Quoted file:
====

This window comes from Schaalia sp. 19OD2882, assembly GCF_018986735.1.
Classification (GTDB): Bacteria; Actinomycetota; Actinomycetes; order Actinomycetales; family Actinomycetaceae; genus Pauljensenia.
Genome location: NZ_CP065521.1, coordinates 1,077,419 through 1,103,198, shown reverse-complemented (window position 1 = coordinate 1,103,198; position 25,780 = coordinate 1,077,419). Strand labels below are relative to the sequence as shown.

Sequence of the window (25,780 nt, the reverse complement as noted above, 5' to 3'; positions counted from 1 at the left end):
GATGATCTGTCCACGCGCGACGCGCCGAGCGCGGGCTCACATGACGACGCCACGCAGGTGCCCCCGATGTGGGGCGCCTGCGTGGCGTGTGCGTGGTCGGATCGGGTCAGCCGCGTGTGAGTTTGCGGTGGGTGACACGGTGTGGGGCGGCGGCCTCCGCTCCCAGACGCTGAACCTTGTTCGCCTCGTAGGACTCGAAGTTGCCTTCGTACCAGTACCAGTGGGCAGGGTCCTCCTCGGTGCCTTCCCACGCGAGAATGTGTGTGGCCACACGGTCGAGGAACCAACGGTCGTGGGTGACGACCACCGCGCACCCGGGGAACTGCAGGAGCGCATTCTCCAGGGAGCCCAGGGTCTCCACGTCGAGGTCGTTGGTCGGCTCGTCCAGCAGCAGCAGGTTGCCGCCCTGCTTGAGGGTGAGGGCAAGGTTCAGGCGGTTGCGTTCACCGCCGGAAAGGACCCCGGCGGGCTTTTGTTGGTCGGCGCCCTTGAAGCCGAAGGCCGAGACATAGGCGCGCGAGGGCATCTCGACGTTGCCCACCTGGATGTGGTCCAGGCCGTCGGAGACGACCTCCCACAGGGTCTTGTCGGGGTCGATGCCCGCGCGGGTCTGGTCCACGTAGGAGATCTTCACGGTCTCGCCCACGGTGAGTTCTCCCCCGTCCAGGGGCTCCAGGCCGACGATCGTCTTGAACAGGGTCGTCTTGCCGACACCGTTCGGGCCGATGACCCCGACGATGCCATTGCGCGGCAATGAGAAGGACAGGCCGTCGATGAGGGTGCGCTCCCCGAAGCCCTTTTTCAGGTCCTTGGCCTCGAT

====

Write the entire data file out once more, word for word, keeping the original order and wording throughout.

This window comes from Schaalia sp. 19OD2882, assembly GCF_018986735.1.
Classification (GTDB): Bacteria; Actinomycetota; Actinomycetes; order Actinomycetales; family Actinomycetaceae; genus Pauljensenia.
Genome location: NZ_CP065521.1, coordinates 1,077,419 through 1,103,198, shown reverse-complemented (window position 1 = coordinate 1,103,198; position 25,780 = coordinate 1,077,419). Strand labels below are relative to the sequence as shown.

Sequence of the window (25,780 nt, the reverse complement as noted above, 5' to 3'; positions counted from 1 at the left end):
GATGATCTGTCCACGCGCGACGCGCCGAGCGCGGGCTCACATGACGACGCCACGCAGGTGCCCCCGATGTGGGGCGCCTGCGTGGCGTGTGCGTGGTCGGATCGGGTCAGCCGCGTGTGAGTTTGCGGTGGGTGACACGGTGTGGGGCGGCGGCCTCCGCTCCCAGACGCTGAACCTTGTTCGCCTCGTAGGACTCGAAGTTGCCTTCGTACCAGTACCAGTGGGCAGGGTCCTCCTCGGTGCCTTCCCACGCGAGAATGTGTGTGGCCACACGGTCGAGGAACCAACGGTCGTGGGTGACGACCACCGCGCACCCGGGGAACTGCAGGAGCGCATTCTCCAGGGAGCCCAGGGTCTCCACGTCGAGGTCGTTGGTCGGCTCGTCCAGCAGCAGCAGGTTGCCGCCCTGCTTGAGGGTGAGGGCAAGGTTCAGGCGGTTGCGTTCACCGCCGGAAAGGACCCCGGCGGGCTTTTGTTGGTCGGCGCCCTTGAAGCCGAAGGCCGAGACATAGGCGCGCGAGGGCATCTCGACGTTGCCCACCTGGATGTGGTCCAGGCCGTCGGAGACGACCTCCCACAGGGTCTTGTCGGGGTCGATGCCCGCGCGGGTCTGGTCCACGTAGGAGATCTTCACGGTCTCGCCCACGGTGAGTTCTCCCCCGTCCAGGGGCTCCAGGCCGACGATCGTCTTGAACAGGGTCGTCTTGCCGACACCGTTCGGGCCGATGACCCCGACGATGCCATTGCGCGGCAATGAGAAGGACAGGCCGTCGATGAGGGTGCGCTCCCCGAAGCCCTTTTTCAGGTCCTTGGCCTCGAT